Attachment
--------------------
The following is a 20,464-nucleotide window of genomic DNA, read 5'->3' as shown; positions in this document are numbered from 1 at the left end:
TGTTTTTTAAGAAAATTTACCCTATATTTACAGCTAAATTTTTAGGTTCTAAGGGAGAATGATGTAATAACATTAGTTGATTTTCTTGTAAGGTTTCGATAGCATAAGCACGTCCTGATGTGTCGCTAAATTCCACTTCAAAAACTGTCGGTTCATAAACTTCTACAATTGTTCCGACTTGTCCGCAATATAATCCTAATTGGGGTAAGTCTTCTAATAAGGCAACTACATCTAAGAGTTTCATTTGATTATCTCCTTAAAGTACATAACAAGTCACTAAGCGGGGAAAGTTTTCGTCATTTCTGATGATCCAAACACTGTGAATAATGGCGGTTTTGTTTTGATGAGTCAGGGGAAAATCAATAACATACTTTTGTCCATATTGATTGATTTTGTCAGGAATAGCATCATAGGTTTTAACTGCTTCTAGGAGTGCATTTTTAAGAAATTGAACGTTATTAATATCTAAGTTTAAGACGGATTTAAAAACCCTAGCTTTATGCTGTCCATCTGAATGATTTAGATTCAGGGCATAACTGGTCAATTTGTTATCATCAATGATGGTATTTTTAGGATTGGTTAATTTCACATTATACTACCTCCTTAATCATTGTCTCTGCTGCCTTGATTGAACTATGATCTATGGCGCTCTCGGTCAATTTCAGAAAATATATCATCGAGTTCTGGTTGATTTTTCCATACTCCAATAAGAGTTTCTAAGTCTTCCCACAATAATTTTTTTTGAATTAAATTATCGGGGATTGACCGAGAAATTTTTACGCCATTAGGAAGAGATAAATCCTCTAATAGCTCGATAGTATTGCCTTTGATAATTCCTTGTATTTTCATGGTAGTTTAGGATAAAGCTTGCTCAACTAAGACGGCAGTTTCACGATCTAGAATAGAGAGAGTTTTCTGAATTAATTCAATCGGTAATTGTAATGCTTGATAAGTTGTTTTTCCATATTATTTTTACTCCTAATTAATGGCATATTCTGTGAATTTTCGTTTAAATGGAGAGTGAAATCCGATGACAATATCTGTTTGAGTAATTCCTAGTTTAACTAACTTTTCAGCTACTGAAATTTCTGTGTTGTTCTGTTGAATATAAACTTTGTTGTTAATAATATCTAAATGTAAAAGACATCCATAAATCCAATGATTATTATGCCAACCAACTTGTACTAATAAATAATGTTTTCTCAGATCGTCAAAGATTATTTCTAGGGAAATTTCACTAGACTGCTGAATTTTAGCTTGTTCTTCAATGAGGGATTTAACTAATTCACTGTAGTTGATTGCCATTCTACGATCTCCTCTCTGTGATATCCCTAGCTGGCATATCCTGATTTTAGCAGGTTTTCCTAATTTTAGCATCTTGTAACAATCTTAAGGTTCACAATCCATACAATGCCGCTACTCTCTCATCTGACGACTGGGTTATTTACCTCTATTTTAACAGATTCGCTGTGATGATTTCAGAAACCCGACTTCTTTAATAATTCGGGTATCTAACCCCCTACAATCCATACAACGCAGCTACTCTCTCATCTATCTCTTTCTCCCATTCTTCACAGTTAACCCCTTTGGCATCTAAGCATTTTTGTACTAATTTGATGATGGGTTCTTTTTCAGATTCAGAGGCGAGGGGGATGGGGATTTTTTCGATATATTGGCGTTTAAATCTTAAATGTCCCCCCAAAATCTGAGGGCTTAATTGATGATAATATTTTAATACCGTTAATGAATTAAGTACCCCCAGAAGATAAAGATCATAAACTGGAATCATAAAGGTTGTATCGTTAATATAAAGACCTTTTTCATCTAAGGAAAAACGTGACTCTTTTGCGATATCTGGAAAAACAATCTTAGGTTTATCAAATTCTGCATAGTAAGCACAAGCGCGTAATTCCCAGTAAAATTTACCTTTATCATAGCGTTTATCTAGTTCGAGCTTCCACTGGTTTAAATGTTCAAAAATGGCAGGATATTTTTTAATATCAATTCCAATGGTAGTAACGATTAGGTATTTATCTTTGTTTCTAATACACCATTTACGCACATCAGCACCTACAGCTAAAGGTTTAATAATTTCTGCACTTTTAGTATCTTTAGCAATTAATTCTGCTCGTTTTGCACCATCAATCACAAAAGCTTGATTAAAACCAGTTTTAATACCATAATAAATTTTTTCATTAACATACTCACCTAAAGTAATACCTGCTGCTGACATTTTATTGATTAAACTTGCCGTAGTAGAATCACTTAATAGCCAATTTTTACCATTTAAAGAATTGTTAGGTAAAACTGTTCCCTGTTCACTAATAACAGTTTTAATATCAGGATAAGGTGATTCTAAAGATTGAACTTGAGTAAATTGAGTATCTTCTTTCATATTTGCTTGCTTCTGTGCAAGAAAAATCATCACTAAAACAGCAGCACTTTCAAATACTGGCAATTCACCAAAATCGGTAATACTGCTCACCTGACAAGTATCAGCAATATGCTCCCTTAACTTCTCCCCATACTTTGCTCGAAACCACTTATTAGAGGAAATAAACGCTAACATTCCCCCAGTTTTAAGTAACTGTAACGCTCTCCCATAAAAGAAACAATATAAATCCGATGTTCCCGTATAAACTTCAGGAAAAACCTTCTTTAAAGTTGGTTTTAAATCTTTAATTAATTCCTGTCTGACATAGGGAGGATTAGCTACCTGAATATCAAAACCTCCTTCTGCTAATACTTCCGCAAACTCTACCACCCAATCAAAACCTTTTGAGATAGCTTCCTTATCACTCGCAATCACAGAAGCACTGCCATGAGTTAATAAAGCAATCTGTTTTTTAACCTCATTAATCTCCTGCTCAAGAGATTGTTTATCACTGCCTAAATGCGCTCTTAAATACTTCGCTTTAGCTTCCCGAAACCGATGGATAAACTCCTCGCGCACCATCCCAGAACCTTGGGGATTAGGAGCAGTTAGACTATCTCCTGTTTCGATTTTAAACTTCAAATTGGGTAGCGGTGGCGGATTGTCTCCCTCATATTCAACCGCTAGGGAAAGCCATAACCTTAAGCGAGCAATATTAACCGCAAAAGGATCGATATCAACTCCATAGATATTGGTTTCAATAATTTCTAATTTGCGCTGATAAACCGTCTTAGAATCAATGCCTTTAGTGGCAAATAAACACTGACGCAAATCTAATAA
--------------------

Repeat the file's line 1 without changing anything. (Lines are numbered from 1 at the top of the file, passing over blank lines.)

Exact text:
The following is a 20,464-nucleotide window of genomic DNA, read 5'->3' as shown; positions in this document are numbered from 1 at the left end: